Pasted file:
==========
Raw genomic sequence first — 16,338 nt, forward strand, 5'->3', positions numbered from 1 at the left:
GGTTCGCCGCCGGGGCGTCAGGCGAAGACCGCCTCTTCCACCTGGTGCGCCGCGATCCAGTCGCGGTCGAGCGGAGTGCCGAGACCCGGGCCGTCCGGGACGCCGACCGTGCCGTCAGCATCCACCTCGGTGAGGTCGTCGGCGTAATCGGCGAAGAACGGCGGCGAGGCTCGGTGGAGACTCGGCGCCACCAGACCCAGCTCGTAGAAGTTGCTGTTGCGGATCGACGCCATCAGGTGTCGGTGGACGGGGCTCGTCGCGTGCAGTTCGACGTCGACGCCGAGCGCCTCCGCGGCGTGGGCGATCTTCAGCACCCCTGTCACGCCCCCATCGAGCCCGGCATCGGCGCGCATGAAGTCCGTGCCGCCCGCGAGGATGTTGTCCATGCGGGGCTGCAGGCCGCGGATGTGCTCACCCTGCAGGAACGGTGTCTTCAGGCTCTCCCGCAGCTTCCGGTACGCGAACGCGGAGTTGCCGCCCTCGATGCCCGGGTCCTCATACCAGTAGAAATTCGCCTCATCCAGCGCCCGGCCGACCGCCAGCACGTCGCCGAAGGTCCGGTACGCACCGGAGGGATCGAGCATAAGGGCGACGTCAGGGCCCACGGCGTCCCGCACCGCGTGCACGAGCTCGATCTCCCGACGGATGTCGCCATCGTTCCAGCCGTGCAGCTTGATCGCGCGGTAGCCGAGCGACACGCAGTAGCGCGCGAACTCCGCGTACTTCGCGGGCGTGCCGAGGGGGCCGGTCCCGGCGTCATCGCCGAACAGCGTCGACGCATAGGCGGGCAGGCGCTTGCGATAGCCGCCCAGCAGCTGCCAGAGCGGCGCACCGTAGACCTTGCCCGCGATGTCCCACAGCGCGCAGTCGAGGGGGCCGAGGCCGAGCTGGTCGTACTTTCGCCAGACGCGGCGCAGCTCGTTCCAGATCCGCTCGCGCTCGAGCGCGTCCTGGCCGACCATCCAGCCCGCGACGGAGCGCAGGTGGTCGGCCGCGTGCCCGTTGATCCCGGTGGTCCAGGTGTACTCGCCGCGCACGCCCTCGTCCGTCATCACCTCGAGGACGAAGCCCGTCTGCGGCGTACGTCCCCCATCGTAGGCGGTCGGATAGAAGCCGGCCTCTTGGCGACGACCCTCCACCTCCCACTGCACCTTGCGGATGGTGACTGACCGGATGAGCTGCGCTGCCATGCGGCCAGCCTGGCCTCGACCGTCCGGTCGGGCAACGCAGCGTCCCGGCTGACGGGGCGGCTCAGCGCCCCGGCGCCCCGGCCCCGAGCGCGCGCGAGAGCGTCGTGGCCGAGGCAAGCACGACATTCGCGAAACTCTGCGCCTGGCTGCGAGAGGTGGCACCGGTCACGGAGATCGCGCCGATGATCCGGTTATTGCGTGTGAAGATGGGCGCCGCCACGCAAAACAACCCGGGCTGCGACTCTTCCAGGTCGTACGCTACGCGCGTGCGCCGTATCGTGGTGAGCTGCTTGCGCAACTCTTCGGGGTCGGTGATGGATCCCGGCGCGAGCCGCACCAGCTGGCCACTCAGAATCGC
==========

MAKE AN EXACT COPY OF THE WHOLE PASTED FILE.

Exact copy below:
Raw genomic sequence first — 16,338 nt, forward strand, 5'->3', positions numbered from 1 at the left:
GGTTCGCCGCCGGGGCGTCAGGCGAAGACCGCCTCTTCCACCTGGTGCGCCGCGATCCAGTCGCGGTCGAGCGGAGTGCCGAGACCCGGGCCGTCCGGGACGCCGACCGTGCCGTCAGCATCCACCTCGGTGAGGTCGTCGGCGTAATCGGCGAAGAACGGCGGCGAGGCTCGGTGGAGACTCGGCGCCACCAGACCCAGCTCGTAGAAGTTGCTGTTGCGGATCGACGCCATCAGGTGTCGGTGGACGGGGCTCGTCGCGTGCAGTTCGACGTCGACGCCGAGCGCCTCCGCGGCGTGGGCGATCTTCAGCACCCCTGTCACGCCCCCATCGAGCCCGGCATCGGCGCGCATGAAGTCCGTGCCGCCCGCGAGGATGTTGTCCATGCGGGGCTGCAGGCCGCGGATGTGCTCACCCTGCAGGAACGGTGTCTTCAGGCTCTCCCGCAGCTTCCGGTACGCGAACGCGGAGTTGCCGCCCTCGATGCCCGGGTCCTCATACCAGTAGAAATTCGCCTCATCCAGCGCCCGGCCGACCGCCAGCACGTCGCCGAAGGTCCGGTACGCACCGGAGGGATCGAGCATAAGGGCGACGTCAGGGCCCACGGCGTCCCGCACCGCGTGCACGAGCTCGATCTCCCGACGGATGTCGCCATCGTTCCAGCCGTGCAGCTTGATCGCGCGGTAGCCGAGCGACACGCAGTAGCGCGCGAACTCCGCGTACTTCGCGGGCGTGCCGAGGGGGCCGGTCCCGGCGTCATCGCCGAACAGCGTCGACGCATAGGCGGGCAGGCGCTTGCGATAGCCGCCCAGCAGCTGCCAGAGCGGCGCACCGTAGACCTTGCCCGCGATGTCCCACAGCGCGCAGTCGAGGGGGCCGAGGCCGAGCTGGTCGTACTTTCGCCAGACGCGGCGCAGCTCGTTCCAGATCCGCTCGCGCTCGAGCGCGTCCTGGCCGACCATCCAGCCCGCGACGGAGCGCAGGTGGTCGGCCGCGTGCCCGTTGATCCCGGTGGTCCAGGTGTACTCGCCGCGCACGCCCTCGTCCGTCATCACCTCGAGGACGAAGCCCGTCTGCGGCGTACGTCCCCCATCGTAGGCGGTCGGATAGAAGCCGGCCTCTTGGCGACGACCCTCCACCTCCCACTGCACCTTGCGGATGGTGACTGACCGGATGAGCTGCGCTGCCATGCGGCCAGCCTGGCCTCGACCGTCCGGTCGGGCAACGCAGCGTCCCGGCTGACGGGGCGGCTCAGCGCCCCGGCGCCCCGGCCCCGAGCGCGCGCGAGAGCGTCGTGGCCGAGGCAAGCACGACATTCGCGAAACTCTGCGCCTGGCTGCGAGAGGTGGCACCGGTCACGGAGATCGCGCCGATGATCCGGTTATTGCGTGTGAAGATGGGCGCCGCCACGCAAAACAACCCGGGCTGCGACTCTTCCAGGTCGTACGCTACGCGCGTGCGCCGTATCGTGGTGAGCTGCTTGCGCAACTCTTCGGGGTCGGTGATGGATCCCGGCGCGAGCCGCACCAGCTGGCCACTCAGAATCGC